Nearly 300 local governments had budgetary deficits in 2010 or 2011 because of the recession, and more than 100 did not have enough cash on hand to pay current bills, state Comptroller Thomas DiNapoli said Wednesday.
Local governments lost more than $400 million during the recession, a report from the comptroller’s office found.
Some municipalities and school districts now are increasingly vulnerable to unexpected emergencies, mandates and spikes in the costs of goods and services, a news release from DiNapoli’s office said.
The report is based on an analysis of data from 4,000 local governments and recent audits.
“Our communities are facing a challenging economic reality,” DiNapoli said in the release. “There are no quick fixes, and any future economic shocks could have a devastating impact on some communities.
“Difficult choices are ahead, but they start with better long-range planning and an honest conversation about the numbers. By preparing more accurate and realistic budgets, local officials will be better able to deal with these issues without overburdening taxpayers.”
Cities seem to be at the greatest risk, the report found, but all local governments have been impacted by shortfalls in expected revenues since the recession, the release said.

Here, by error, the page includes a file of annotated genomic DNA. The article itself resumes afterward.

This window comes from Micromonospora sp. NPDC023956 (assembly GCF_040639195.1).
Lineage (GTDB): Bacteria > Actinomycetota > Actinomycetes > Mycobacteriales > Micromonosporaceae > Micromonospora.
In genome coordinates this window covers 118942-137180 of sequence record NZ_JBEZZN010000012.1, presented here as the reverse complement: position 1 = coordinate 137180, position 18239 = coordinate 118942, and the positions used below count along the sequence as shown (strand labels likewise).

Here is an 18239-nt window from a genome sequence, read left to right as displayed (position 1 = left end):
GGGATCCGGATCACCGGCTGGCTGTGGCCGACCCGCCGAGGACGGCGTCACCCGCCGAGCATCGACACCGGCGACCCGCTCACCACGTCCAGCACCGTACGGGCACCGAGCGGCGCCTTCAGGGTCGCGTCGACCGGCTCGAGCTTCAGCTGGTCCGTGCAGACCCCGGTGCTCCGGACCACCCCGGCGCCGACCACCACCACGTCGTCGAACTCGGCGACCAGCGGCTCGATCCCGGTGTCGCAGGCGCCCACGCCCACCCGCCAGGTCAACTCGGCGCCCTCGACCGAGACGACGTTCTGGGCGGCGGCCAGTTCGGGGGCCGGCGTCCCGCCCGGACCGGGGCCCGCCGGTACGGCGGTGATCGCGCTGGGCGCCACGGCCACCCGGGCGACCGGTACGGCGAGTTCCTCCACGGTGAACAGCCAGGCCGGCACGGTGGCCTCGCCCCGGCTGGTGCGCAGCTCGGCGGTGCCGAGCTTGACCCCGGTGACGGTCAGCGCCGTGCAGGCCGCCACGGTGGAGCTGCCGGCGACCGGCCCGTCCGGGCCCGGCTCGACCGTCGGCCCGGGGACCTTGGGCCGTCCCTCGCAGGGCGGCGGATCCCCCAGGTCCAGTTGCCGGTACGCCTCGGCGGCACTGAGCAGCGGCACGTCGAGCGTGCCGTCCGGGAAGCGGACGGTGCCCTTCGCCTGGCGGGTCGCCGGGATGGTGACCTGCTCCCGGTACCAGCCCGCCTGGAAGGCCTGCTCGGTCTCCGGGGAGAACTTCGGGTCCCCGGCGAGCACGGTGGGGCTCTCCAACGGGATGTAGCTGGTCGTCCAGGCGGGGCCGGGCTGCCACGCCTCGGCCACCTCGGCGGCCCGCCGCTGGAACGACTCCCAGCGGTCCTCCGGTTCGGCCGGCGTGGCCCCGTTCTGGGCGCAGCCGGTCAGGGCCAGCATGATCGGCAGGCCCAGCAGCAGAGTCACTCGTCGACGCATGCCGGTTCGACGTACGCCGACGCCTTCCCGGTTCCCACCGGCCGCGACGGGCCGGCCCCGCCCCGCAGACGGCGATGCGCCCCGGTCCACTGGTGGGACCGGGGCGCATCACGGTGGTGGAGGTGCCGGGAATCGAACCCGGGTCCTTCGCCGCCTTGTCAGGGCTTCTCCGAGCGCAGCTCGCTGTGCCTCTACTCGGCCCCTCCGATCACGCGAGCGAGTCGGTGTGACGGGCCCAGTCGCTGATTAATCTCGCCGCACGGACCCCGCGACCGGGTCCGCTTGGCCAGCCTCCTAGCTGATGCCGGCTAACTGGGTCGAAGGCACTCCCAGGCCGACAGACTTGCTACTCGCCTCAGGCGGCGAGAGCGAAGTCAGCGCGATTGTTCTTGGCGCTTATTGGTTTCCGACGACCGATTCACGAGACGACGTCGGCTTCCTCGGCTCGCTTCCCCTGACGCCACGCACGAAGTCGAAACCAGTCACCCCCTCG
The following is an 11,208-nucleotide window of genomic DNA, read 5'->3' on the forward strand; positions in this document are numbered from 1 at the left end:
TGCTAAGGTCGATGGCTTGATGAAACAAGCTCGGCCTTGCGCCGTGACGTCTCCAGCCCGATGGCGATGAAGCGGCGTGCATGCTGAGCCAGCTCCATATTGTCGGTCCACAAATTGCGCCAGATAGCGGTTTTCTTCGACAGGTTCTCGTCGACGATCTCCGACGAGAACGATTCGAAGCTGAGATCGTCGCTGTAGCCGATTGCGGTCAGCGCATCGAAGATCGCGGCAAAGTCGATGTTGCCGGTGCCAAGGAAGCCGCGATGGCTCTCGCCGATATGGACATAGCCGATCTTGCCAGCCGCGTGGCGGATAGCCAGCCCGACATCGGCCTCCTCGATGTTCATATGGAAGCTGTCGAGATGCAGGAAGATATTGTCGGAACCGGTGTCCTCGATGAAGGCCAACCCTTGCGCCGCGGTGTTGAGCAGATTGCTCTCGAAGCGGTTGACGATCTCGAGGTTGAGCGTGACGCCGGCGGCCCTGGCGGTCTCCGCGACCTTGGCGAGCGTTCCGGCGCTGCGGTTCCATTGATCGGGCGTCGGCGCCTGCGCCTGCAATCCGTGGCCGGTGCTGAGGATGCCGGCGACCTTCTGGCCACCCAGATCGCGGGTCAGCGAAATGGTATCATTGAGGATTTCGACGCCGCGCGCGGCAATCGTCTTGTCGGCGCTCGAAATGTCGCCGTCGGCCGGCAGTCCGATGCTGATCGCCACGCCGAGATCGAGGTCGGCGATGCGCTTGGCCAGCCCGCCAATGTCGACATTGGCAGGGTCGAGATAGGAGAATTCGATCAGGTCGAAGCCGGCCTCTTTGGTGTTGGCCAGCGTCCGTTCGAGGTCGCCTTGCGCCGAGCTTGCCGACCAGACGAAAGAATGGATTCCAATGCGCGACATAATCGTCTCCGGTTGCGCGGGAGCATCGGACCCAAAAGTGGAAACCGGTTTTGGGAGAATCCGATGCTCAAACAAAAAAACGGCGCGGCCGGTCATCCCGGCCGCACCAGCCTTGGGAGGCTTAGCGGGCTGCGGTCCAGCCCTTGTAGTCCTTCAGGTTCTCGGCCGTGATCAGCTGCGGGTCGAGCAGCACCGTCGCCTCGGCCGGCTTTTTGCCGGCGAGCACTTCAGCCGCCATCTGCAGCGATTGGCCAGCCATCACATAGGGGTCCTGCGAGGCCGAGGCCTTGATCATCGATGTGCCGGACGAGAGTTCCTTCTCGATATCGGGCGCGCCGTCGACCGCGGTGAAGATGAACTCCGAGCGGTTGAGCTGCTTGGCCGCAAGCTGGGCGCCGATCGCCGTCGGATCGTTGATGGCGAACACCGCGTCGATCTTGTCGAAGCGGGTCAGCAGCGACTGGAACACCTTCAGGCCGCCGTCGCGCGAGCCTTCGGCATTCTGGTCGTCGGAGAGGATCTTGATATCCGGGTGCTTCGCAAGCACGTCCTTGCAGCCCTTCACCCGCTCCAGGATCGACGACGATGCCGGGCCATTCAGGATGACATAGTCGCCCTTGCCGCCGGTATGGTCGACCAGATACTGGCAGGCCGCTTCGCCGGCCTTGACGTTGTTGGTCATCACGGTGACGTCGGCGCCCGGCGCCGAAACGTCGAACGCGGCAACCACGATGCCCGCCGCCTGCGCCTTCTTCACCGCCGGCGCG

County sales tax collections dropped by 5.9 percent during the economic downturn, the report found. It has taken three years for collections to return to 2008 levels, it said.
Property values in nearly half of the counties in Upstate New York have declined since 2008, the report said, and state Aid and Incentives for Municipalities (AIM) payments has been reduced by $50 million.
Eight local governments, including the village of Lyons in Wayne County, are close to exceeding their constitutional tax limit, the report said.
A copy of the report is available at www.osc.state.ny.us.
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